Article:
There was a short week where we didn’t have any morning chores. The cows were in the pasture and the goats had been sold. I’m back to morning chores now. We’ve got the steers that are scheduled for burger and Sweet Caroline in the corral and the rest of the herd in the pasture. That means filling a second stock tank and feeding hay and grain to the boys and Caroline. They all could use a little fattening.
Poor Caroline, she’s been so skinny. I’ve dewormed her a few times thinking maybe that was the problem. According to the calendar she was due to calve in a month but she was just too thin. I spoke with the vet and he came out and gave her a look-over. Diagnosis was slight pneumonia, very nutrient deficient and not pregnant. All around disappointing but fixable. His recommendation was give her some finishing grain along with her hay and some extra minerals. And ween that darn calf!!
The other girls kick their calves off when they’ve had enough. We haven’t had much of a problem getting them to ween when needed. Elwood is a few weeks short of a year. There’s no good reason he still needs milk. Sweet Caroline is living up to her name once again. She will nurse any calf that tries and will not kick Elwood off. That is draining her as well.
Long story short, I’ve been trying to keep the two separated for a good month now. It hasn’t been going well. Elwood’s head is still small enough to fit through the fences and gates. He calls from the gate and she stands there and lets him eat. We had finally been making progress when she was in with the steers.
“Hey! Check your phone!” It was Mike calling me at work.
“Wait…What?! Is that Wheez..Lu..Mar.. no Lucy’s?!” I couldn’t get my words out but through my stammering Mike was able to translate.
“Yes! Lucy had a calf not too long ago. She’s still cleaning it off.”
“Well shoot. I didn’t think she was due for a couple months yet.”
Once again surprised by a calf. Lucy is great for calving, knock-on-wood, she hasn’t needed help with any so far. Each one she gets up and eating right away. She’s a good cow.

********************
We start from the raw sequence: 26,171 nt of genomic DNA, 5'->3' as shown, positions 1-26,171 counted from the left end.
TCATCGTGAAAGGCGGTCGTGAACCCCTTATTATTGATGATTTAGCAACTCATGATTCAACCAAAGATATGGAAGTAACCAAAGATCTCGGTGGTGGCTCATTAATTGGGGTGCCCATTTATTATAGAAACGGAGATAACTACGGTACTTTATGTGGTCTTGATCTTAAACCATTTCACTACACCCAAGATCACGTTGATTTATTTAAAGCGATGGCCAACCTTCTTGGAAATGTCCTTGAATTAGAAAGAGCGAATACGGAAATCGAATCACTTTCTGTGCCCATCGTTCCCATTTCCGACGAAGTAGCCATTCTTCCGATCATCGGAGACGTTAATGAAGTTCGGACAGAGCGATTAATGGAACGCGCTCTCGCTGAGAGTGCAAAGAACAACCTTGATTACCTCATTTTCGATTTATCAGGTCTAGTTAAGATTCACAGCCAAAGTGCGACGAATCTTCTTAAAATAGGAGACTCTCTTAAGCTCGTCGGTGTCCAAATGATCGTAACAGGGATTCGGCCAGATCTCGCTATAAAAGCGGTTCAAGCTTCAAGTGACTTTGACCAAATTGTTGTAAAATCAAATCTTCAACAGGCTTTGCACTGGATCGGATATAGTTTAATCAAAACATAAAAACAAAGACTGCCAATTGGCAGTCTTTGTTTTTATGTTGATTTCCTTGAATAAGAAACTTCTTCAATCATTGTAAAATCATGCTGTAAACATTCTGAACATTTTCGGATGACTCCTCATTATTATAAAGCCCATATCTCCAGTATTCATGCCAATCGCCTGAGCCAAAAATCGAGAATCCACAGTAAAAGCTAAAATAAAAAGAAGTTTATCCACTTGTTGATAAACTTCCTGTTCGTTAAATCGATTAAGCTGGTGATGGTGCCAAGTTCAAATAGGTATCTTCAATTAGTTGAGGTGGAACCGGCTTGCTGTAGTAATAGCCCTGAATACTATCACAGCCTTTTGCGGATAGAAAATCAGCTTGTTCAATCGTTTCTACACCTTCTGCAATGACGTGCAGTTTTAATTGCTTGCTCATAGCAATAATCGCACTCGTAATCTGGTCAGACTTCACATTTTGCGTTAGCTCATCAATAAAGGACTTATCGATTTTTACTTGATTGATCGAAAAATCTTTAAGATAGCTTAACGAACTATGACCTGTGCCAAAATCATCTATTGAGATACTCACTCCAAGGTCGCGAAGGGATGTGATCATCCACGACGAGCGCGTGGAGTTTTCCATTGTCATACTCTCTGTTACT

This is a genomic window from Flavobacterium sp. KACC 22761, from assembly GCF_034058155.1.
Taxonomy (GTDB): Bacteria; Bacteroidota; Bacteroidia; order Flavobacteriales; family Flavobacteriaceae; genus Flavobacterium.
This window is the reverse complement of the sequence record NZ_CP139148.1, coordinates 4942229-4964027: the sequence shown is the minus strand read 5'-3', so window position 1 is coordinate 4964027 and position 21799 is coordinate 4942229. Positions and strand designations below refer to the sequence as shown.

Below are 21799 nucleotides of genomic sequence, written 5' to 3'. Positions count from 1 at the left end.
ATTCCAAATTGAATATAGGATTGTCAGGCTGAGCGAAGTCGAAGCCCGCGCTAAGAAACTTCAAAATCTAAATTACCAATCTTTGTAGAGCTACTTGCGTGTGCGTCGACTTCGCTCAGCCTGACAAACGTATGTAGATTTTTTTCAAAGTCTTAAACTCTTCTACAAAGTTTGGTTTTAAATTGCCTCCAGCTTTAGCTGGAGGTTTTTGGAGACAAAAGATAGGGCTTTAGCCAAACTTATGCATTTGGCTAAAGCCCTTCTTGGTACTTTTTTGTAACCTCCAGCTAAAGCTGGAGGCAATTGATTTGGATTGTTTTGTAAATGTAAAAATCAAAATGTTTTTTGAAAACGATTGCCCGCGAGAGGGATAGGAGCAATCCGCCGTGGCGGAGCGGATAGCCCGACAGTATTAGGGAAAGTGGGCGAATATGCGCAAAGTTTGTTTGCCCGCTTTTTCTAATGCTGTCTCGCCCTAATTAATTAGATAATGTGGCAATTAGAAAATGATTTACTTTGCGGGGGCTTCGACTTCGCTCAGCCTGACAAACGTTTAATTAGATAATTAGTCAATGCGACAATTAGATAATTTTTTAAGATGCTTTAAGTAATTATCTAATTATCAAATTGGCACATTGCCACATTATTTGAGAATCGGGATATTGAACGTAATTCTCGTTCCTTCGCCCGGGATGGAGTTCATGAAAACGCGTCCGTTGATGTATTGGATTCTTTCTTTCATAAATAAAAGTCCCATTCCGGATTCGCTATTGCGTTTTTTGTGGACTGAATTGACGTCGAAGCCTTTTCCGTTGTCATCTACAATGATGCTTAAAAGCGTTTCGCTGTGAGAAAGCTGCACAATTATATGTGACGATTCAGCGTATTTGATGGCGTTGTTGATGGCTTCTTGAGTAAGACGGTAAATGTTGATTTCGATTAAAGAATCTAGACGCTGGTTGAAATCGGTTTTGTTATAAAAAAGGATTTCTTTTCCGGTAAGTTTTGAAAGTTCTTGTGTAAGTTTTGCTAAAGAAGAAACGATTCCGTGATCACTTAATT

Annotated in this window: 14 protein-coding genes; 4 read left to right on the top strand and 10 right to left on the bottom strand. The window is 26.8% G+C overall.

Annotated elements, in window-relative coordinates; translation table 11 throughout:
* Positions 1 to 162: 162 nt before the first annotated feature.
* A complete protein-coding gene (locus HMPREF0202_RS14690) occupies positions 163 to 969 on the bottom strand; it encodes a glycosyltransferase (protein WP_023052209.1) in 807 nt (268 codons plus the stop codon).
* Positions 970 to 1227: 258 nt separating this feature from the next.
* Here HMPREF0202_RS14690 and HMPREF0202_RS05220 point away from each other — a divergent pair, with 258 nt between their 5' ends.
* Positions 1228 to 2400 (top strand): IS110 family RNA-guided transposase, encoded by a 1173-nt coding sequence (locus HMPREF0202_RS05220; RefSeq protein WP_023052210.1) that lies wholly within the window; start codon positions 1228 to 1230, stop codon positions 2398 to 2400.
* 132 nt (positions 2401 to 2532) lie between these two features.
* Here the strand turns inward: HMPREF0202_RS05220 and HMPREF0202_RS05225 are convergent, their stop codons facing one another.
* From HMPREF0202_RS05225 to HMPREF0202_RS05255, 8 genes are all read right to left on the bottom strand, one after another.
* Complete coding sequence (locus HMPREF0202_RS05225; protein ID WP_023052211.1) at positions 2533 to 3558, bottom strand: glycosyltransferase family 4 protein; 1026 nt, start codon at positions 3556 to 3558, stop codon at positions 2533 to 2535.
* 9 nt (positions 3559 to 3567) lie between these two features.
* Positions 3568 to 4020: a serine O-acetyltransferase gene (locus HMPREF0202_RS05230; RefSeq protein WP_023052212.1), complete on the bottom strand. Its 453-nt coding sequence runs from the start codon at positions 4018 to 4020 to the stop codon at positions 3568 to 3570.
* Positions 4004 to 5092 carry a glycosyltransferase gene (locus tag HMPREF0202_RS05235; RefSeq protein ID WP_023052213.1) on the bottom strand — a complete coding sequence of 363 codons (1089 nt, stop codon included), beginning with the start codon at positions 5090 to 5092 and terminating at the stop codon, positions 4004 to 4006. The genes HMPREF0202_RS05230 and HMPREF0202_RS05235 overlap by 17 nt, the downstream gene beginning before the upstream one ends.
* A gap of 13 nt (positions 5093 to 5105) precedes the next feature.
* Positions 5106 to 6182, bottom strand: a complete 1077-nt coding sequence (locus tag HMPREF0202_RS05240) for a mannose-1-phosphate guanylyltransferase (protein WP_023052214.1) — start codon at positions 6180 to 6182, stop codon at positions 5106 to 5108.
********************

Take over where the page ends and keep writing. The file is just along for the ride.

When I got home I headed right for the barn rather than the house. The cows were spread about the corral. Lucy was standing next to the feeder outside. I didn’t see a calf anywhere. It’s not unusual for our calves to get out at least twice within their first week. But not usually within the first few hours and when Lucy’s calves are out she’s call’n. I walk up to the fence next to her and looked around. It was then that the hay in the feeder moved. The little guy was balled up in there and she had him covered to keep him warm.
What a crazy morning! Lucy had her calf, a little heifer I named Margo. The barn cat that we hadn’t seen since we brought him home two weeks ago finally decided to come out of hiding and let the whole family pet him. I’ve got two ducks sitting on eggs and a dozen in the incubator. Then the mailman calls and our chicks arrived already! I wasn’t expecting those until at least tonight if not tomorrow.
I am once again in need of yet another bookshelf… and a place to put it. I don’t know if I could convince Mike to build me a mouse proof room in the barn for a library. I’m sure he’ll figure something out for me. He’s good at that.
For now, I’ve started reading “Veterinary Guide for Farmers, New and Revised Edition” by G.W. Stamm copyright 1975. I’m learning all sorts of things; shots, sutures, temperatures, diseases, viruses, blood, puss and stool samples. No one is sick or injured but it never hurts to know that you read something about that and now what was it… That’s how this will go. Someday one of the cows will be sick and I will be standing there thinking “I know I read about what’s going on here, hmm.” I’ve never been super interested in surgery and such. M*A*S*H* is pretty much the extent of it (and of the military movies too). I can stomach it but ‘eh I can do without though too.